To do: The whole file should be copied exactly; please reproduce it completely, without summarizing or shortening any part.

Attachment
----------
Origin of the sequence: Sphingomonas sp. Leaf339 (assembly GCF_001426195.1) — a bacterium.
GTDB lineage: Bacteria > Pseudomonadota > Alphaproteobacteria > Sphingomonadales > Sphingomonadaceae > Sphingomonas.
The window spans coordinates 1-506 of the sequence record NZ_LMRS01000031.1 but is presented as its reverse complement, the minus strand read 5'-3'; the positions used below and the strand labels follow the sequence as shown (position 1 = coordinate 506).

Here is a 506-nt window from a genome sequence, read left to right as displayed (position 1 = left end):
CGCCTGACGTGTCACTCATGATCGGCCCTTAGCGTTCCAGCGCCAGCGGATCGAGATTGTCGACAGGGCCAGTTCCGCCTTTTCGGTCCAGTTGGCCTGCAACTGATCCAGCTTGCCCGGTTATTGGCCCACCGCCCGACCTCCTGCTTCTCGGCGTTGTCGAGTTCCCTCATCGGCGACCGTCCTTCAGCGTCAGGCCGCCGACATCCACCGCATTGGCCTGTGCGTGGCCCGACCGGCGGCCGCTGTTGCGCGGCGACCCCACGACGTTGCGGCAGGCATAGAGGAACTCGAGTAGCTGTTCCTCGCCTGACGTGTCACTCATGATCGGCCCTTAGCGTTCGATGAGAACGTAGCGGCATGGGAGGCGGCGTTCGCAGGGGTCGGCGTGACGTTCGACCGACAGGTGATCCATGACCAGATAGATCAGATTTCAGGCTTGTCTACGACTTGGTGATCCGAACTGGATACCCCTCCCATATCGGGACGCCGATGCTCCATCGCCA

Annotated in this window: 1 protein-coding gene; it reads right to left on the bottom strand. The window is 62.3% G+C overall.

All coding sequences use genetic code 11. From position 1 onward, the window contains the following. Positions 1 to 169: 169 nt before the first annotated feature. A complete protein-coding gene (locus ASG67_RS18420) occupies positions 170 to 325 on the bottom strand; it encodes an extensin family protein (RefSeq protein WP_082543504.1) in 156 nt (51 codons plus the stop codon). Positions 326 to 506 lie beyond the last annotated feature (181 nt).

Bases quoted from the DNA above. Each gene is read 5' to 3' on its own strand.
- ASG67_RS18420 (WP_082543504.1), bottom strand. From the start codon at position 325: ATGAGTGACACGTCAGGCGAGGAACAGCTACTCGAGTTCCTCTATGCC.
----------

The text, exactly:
Origin of the sequence: Sphingomonas sp. Leaf339 (assembly GCF_001426195.1) — a bacterium.
GTDB lineage: Bacteria > Pseudomonadota > Alphaproteobacteria > Sphingomonadales > Sphingomonadaceae > Sphingomonas.
The window spans coordinates 1-506 of the sequence record NZ_LMRS01000031.1 but is presented as its reverse complement, the minus strand read 5'-3'; the positions used below and the strand labels follow the sequence as shown (position 1 = coordinate 506).

Here is a 506-nt window from a genome sequence, read left to right as displayed (position 1 = left end):
CGCCTGACGTGTCACTCATGATCGGCCCTTAGCGTTCCAGCGCCAGCGGATCGAGATTGTCGACAGGGCCAGTTCCGCCTTTTCGGTCCAGTTGGCCTGCAACTGATCCAGCTTGCCCGGTTATTGGCCCACCGCCCGACCTCCTGCTTCTCGGCGTTGTCGAGTTCCCTCATCGGCGACCGTCCTTCAGCGTCAGGCCGCCGACATCCACCGCATTGGCCTGTGCGTGGCCCGACCGGCGGCCGCTGTTGCGCGGCGACCCCACGACGTTGCGGCAGGCATAGAGGAACTCGAGTAGCTGTTCCTCGCCTGACGTGTCACTCATGATCGGCCCTTAGCGTTCGATGAGAACGTAGCGGCATGGGAGGCGGCGTTCGCAGGGGTCGGCGTGACGTTCGACCGACAGGTGATCCATGACCAGATAGATCAGATTTCAGGCTTGTCTACGACTTGGTGATCCGAACTGGATACCCCTCCCATATCGGGACGCCGATGCTCCATCGCCA

Annotated in this window: 1 protein-coding gene; it reads right to left on the bottom strand. The window is 62.3% G+C overall.

All coding sequences use genetic code 11. From position 1 onward, the window contains the following. Positions 1 to 169: 169 nt before the first annotated feature. A complete protein-coding gene (locus ASG67_RS18420) occupies positions 170 to 325 on the bottom strand; it encodes an extensin family protein (RefSeq protein WP_082543504.1) in 156 nt (51 codons plus the stop codon). Positions 326 to 506 lie beyond the last annotated feature (181 nt).

Bases quoted from the DNA above. Each gene is read 5' to 3' on its own strand.
- ASG67_RS18420 (WP_082543504.1), bottom strand. From the start codon at position 325: ATGAGTGACACGTCAGGCGAGGAACAGCTACTCGAGTTCCTCTATGCC.